HOLLAND v. CITY OF CHICAGO (June 23, 2011)
In 1997, Dana Holland was convicted of sexually assaulting Dionne Stanley. At Holland's trial, Stanley positively identified Holland. She also described how she met him at a bar the night before and the particulars of the assault. Five years later, a DNA test established Holland’s innocence. His conviction was vacated. He brought suit against the City of Chicago and two police officers for Brady violations and state law malicious prosecution. At her deposition, Stanley testified that she committed perjury in her trial testimony. She testified that she told the police officers on the scene three times that Holland was not her assaulter. She stated that she identified him at the scene only after the police pointed out all the evidence against him and told her she could go home if she identified him. She also testified that she told the Assistant State's Attorney shortly before trial that Holland did not do it. Judge Zagel (N.D. Ill.) granted summary judgment to the defendants.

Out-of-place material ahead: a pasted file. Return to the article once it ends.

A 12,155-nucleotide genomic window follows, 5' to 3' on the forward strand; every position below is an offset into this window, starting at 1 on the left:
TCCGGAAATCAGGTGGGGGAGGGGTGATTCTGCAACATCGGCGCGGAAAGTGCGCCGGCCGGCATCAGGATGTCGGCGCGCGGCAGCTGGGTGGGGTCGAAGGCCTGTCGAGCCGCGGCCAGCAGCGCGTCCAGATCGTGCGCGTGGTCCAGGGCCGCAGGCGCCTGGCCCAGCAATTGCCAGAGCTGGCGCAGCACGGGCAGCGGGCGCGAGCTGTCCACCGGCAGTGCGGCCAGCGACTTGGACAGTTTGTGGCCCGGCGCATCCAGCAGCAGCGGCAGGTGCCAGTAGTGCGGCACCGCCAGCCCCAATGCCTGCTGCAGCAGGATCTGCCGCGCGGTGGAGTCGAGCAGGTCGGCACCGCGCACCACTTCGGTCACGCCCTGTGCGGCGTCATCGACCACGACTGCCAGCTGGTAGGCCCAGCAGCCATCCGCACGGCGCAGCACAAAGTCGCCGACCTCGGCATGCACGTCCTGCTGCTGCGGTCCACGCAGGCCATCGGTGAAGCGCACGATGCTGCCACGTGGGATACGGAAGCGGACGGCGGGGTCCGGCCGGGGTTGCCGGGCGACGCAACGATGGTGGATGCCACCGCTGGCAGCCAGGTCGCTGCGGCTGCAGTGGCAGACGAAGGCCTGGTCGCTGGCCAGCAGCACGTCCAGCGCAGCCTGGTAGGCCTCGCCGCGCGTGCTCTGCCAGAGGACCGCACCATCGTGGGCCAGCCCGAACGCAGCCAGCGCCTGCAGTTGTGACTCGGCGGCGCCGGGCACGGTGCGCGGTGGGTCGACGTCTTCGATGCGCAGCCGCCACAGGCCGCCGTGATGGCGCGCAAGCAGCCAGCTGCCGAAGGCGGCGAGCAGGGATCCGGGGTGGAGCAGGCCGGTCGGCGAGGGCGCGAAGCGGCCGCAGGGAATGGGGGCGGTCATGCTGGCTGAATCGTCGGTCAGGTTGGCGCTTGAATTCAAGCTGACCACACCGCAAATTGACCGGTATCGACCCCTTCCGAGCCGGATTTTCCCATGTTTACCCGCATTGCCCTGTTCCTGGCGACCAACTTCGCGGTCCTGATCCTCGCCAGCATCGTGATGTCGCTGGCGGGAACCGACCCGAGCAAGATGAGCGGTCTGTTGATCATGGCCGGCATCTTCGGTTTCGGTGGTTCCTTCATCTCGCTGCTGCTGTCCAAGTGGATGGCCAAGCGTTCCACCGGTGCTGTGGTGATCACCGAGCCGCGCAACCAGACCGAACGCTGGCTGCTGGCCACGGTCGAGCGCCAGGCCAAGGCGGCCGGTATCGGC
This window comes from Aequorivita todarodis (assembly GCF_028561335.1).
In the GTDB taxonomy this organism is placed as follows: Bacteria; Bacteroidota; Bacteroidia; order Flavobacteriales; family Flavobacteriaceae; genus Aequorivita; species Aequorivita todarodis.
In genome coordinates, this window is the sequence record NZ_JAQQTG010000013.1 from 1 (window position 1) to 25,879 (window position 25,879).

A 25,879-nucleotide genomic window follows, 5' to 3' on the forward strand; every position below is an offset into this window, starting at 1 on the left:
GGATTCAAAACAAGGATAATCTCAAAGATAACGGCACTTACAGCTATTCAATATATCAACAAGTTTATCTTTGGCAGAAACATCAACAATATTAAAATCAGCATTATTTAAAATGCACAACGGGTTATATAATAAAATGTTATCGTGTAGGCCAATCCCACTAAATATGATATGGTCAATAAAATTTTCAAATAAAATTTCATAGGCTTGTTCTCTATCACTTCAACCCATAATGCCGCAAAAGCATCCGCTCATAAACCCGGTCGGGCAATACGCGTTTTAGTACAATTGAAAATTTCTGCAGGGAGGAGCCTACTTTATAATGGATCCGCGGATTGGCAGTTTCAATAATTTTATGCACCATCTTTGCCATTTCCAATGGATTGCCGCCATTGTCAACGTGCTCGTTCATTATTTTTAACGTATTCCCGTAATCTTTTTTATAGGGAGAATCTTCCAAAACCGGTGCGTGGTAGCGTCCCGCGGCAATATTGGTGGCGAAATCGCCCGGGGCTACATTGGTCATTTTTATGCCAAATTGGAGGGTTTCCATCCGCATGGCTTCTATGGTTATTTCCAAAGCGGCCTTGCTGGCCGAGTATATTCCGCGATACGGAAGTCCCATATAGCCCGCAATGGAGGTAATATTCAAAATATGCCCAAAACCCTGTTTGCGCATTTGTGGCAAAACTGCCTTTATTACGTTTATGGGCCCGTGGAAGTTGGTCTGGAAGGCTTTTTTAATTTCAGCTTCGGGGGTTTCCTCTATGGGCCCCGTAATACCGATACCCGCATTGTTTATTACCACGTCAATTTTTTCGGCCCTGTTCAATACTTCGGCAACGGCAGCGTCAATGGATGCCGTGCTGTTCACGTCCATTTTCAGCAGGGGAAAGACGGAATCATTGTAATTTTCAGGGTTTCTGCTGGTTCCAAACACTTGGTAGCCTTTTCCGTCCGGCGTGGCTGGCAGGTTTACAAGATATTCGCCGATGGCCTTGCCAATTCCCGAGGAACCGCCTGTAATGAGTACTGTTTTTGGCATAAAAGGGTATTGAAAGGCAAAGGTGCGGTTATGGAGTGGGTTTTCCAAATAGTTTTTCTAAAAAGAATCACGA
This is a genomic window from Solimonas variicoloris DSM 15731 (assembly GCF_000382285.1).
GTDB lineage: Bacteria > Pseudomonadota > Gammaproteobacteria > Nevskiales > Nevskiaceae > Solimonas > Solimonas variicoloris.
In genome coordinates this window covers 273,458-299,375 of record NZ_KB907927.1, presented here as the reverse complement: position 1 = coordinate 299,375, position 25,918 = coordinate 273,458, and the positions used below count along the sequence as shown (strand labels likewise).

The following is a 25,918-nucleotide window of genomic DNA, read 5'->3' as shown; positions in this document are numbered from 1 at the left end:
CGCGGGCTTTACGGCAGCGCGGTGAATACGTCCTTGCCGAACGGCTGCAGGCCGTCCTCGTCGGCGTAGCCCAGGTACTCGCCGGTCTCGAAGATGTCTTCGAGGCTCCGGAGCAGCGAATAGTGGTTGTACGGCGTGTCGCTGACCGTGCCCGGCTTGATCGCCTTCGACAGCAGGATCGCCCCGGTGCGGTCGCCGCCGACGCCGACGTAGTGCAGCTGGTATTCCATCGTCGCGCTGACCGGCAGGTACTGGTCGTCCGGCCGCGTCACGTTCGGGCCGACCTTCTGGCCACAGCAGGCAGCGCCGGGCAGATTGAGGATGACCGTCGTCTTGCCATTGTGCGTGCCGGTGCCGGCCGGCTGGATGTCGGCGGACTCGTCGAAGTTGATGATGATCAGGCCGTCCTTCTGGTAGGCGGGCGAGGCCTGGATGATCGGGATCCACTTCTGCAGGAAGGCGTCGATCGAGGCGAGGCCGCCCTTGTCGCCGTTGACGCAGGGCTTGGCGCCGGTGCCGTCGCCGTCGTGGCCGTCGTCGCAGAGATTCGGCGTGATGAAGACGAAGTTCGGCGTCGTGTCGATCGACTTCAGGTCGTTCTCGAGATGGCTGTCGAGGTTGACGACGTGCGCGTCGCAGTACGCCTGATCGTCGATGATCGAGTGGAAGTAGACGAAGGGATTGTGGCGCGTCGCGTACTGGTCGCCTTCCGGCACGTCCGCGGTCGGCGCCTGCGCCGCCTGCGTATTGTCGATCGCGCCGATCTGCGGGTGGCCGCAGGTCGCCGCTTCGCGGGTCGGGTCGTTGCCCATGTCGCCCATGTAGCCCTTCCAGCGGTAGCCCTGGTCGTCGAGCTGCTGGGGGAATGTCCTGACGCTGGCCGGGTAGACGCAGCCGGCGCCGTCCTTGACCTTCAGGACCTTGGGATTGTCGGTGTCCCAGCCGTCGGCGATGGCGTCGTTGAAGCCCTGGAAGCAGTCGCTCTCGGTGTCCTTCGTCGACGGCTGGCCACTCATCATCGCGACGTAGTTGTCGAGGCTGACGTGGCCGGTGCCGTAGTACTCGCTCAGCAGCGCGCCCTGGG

In their opinion, Judges Flaum, Manion, and Evans affirmed. The Court first addressed the malicious prosecution claim. Among other things, a plaintiff must prove the absence of probable cause and the presence of malice in order to prevail on a malicious prosecution claim. In testing for probable cause, one must look at the time when the charges were filed, not the time of arrest. The Court recited the "ample" evidence of probable cause; including the facts that he was found with clothing matching that of the assailant, that his wallet was in the clothing, and that he had no alibi. The Court noted that probable cause existed even without Stanley’s identification. Although the presence of probable clause itself defeats Holland's case, the Court also noted that he had no proof of malice. The Court turned to the Brady argument. A police officer can be liable under Brady if he withholds exculpatory evidence and the evidence is material. The materiality test is that there must be a reasonable probability that the proceeding would have turned out differently had the evidence been disclosed. The evidence Holland takes issue with is the police officer's failure to disclose the "pressure" they put on Stanley to identify him. They Court identified several reasons to reject the Brady claim. First, Holland's attorney had the opportunity to cross-examine Stanley at trial. Second, the Court thought it unlikely, given Stanley's explanation that she did not identify him because she was afraid and the significant physical evidence, that the outcome would have been different. Third, Stanley was a particularly strong eyewitness at trial because of her lengthy, and initially friendly, encounter with Holland.